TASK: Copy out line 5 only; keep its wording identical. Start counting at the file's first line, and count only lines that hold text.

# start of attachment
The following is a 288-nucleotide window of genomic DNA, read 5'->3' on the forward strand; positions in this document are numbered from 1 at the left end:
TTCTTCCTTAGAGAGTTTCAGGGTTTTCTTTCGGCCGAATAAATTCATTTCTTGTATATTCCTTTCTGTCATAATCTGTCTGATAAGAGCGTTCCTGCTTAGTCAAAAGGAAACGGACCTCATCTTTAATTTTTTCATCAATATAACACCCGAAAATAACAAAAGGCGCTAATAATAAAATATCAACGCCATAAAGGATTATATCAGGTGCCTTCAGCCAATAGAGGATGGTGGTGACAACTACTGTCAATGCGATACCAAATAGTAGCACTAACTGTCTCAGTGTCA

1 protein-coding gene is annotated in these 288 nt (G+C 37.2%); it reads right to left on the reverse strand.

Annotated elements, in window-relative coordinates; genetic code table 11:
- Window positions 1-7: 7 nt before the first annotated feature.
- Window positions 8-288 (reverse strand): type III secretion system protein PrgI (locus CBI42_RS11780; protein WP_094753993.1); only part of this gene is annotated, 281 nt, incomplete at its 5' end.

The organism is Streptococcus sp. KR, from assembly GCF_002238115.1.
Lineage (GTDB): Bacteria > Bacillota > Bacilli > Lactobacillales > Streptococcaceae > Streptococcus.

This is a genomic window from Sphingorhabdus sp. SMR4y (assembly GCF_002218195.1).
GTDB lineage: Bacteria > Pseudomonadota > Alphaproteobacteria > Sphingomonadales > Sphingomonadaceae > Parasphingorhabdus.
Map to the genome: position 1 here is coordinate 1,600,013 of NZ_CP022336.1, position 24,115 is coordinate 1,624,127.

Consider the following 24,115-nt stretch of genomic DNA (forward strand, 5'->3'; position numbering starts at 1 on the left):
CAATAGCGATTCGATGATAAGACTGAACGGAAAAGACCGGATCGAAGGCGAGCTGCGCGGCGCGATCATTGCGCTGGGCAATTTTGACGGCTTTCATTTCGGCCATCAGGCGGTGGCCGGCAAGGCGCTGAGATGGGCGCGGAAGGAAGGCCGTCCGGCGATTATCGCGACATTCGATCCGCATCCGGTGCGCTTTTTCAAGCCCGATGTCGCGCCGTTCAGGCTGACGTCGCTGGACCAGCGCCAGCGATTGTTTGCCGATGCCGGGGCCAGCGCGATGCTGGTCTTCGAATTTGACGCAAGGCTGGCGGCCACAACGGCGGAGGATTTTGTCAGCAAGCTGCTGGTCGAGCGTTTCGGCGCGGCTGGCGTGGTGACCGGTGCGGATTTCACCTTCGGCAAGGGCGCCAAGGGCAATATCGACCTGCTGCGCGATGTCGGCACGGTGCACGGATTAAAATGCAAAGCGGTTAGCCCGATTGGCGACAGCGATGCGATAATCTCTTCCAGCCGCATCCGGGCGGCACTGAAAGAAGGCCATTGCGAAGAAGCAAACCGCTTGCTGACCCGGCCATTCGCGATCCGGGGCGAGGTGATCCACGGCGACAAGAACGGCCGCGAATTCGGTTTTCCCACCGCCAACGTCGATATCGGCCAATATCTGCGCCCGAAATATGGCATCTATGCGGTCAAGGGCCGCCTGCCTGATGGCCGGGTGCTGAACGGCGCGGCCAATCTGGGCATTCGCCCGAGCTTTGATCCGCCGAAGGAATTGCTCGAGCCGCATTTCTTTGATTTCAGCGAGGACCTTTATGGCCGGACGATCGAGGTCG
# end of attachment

- Window positions 1-7: 7 nt before the first annotated feature.